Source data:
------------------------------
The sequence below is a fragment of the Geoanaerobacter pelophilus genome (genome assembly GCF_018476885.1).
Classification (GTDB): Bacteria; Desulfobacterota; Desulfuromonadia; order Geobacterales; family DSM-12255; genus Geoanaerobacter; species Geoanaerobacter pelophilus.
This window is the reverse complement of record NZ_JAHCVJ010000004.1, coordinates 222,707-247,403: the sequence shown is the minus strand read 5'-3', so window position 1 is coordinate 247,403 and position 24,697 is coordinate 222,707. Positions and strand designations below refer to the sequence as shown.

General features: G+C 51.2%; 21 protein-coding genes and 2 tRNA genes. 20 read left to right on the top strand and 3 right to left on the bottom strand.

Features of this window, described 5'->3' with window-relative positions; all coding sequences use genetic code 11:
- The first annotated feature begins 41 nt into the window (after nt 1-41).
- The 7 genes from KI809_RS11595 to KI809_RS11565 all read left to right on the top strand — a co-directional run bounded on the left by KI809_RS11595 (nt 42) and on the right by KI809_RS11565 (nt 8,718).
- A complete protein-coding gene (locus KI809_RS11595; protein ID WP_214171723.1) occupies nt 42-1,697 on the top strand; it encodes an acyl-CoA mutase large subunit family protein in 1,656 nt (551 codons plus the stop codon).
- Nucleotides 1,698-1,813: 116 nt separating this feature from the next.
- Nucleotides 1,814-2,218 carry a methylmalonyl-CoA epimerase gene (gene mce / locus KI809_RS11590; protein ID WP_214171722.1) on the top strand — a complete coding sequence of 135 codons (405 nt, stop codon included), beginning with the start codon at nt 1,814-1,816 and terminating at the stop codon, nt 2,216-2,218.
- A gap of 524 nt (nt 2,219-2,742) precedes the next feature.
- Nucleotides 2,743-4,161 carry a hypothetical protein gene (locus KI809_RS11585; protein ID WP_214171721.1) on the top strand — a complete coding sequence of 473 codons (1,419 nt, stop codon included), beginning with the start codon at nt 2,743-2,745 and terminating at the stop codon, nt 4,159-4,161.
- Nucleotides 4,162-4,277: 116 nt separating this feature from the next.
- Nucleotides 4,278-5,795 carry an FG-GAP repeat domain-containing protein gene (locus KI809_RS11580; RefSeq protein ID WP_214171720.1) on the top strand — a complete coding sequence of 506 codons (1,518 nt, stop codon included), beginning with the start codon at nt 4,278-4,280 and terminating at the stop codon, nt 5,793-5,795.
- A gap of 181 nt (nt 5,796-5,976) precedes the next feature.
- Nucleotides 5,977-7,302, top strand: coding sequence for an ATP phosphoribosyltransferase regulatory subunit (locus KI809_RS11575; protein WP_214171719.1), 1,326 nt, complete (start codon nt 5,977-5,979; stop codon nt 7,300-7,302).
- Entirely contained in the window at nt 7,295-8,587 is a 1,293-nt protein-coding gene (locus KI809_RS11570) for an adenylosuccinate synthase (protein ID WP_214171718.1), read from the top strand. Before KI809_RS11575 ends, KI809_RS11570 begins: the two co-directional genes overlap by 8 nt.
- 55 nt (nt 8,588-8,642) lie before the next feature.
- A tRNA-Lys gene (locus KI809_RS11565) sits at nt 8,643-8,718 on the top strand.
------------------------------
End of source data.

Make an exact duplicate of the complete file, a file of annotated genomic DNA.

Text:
The sequence below is a fragment of the Geoanaerobacter pelophilus genome (genome assembly GCF_018476885.1).
Classification (GTDB): Bacteria; Desulfobacterota; Desulfuromonadia; order Geobacterales; family DSM-12255; genus Geoanaerobacter; species Geoanaerobacter pelophilus.
This window is the reverse complement of record NZ_JAHCVJ010000004.1, coordinates 222,707-247,403: the sequence shown is the minus strand read 5'-3', so window position 1 is coordinate 247,403 and position 24,697 is coordinate 222,707. Positions and strand designations below refer to the sequence as shown.

General features: G+C 51.2%; 21 protein-coding genes and 2 tRNA genes. 20 read left to right on the top strand and 3 right to left on the bottom strand.

Features of this window, described 5'->3' with window-relative positions; all coding sequences use genetic code 11:
- The first annotated feature begins 41 nt into the window (after nt 1-41).
- The 7 genes from KI809_RS11595 to KI809_RS11565 all read left to right on the top strand — a co-directional run bounded on the left by KI809_RS11595 (nt 42) and on the right by KI809_RS11565 (nt 8,718).
- A complete protein-coding gene (locus KI809_RS11595; protein ID WP_214171723.1) occupies nt 42-1,697 on the top strand; it encodes an acyl-CoA mutase large subunit family protein in 1,656 nt (551 codons plus the stop codon).
- Nucleotides 1,698-1,813: 116 nt separating this feature from the next.
- Nucleotides 1,814-2,218 carry a methylmalonyl-CoA epimerase gene (gene mce / locus KI809_RS11590; protein ID WP_214171722.1) on the top strand — a complete coding sequence of 135 codons (405 nt, stop codon included), beginning with the start codon at nt 1,814-1,816 and terminating at the stop codon, nt 2,216-2,218.
- A gap of 524 nt (nt 2,219-2,742) precedes the next feature.
- Nucleotides 2,743-4,161 carry a hypothetical protein gene (locus KI809_RS11585; protein ID WP_214171721.1) on the top strand — a complete coding sequence of 473 codons (1,419 nt, stop codon included), beginning with the start codon at nt 2,743-2,745 and terminating at the stop codon, nt 4,159-4,161.
- Nucleotides 4,162-4,277: 116 nt separating this feature from the next.
- Nucleotides 4,278-5,795 carry an FG-GAP repeat domain-containing protein gene (locus KI809_RS11580; RefSeq protein ID WP_214171720.1) on the top strand — a complete coding sequence of 506 codons (1,518 nt, stop codon included), beginning with the start codon at nt 4,278-4,280 and terminating at the stop codon, nt 5,793-5,795.
- A gap of 181 nt (nt 5,796-5,976) precedes the next feature.
- Nucleotides 5,977-7,302, top strand: coding sequence for an ATP phosphoribosyltransferase regulatory subunit (locus KI809_RS11575; protein WP_214171719.1), 1,326 nt, complete (start codon nt 5,977-5,979; stop codon nt 7,300-7,302).
- Entirely contained in the window at nt 7,295-8,587 is a 1,293-nt protein-coding gene (locus KI809_RS11570) for an adenylosuccinate synthase (protein ID WP_214171718.1), read from the top strand. Before KI809_RS11575 ends, KI809_RS11570 begins: the two co-directional genes overlap by 8 nt.
- 55 nt (nt 8,588-8,642) lie before the next feature.
- A tRNA-Lys gene (locus KI809_RS11565) sits at nt 8,643-8,718 on the top strand.